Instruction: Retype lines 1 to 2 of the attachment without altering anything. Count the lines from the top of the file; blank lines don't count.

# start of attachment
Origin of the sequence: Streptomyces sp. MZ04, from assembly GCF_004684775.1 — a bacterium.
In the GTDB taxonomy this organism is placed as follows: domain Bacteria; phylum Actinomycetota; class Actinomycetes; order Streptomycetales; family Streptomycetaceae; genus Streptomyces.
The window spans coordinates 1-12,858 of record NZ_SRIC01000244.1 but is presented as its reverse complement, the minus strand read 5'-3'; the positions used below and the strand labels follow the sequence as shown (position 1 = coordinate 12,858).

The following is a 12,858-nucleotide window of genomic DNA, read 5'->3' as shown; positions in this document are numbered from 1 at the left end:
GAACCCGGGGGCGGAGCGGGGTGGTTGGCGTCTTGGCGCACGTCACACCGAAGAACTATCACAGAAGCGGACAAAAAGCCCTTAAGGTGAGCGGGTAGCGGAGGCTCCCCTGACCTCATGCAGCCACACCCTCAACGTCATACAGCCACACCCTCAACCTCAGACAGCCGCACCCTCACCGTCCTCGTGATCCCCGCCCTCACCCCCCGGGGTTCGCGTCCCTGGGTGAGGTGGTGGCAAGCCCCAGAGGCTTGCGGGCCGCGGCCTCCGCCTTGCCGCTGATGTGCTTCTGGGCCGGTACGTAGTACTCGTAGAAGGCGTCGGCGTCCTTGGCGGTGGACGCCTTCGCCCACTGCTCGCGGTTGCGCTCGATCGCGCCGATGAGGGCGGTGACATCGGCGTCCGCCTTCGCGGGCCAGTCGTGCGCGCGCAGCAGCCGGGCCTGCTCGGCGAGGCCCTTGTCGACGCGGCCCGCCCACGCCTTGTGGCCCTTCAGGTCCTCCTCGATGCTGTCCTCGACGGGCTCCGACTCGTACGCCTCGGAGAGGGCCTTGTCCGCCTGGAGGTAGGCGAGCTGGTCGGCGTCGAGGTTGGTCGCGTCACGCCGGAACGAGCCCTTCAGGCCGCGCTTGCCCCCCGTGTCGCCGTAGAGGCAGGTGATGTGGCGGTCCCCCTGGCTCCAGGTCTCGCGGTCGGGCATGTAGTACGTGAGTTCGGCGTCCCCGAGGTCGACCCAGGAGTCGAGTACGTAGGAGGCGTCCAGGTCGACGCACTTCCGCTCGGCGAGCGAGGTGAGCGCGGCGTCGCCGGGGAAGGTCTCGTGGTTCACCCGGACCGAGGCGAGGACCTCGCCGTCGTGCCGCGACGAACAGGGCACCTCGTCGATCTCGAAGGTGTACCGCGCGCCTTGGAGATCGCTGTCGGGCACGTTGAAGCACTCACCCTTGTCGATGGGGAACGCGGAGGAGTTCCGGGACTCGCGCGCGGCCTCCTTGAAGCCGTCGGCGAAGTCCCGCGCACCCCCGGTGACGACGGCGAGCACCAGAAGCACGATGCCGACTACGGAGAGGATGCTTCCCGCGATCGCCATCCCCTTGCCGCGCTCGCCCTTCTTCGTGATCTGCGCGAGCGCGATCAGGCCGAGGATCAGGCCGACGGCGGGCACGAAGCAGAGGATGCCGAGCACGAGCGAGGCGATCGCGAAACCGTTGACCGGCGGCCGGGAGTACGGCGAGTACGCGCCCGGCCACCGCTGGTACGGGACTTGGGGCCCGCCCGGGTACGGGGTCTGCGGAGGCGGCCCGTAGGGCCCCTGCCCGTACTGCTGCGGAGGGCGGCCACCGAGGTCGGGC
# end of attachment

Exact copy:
Origin of the sequence: Streptomyces sp. MZ04, from assembly GCF_004684775.1 — a bacterium.
In the GTDB taxonomy this organism is placed as follows: domain Bacteria; phylum Actinomycetota; class Actinomycetes; order Streptomycetales; family Streptomycetaceae; genus Streptomyces.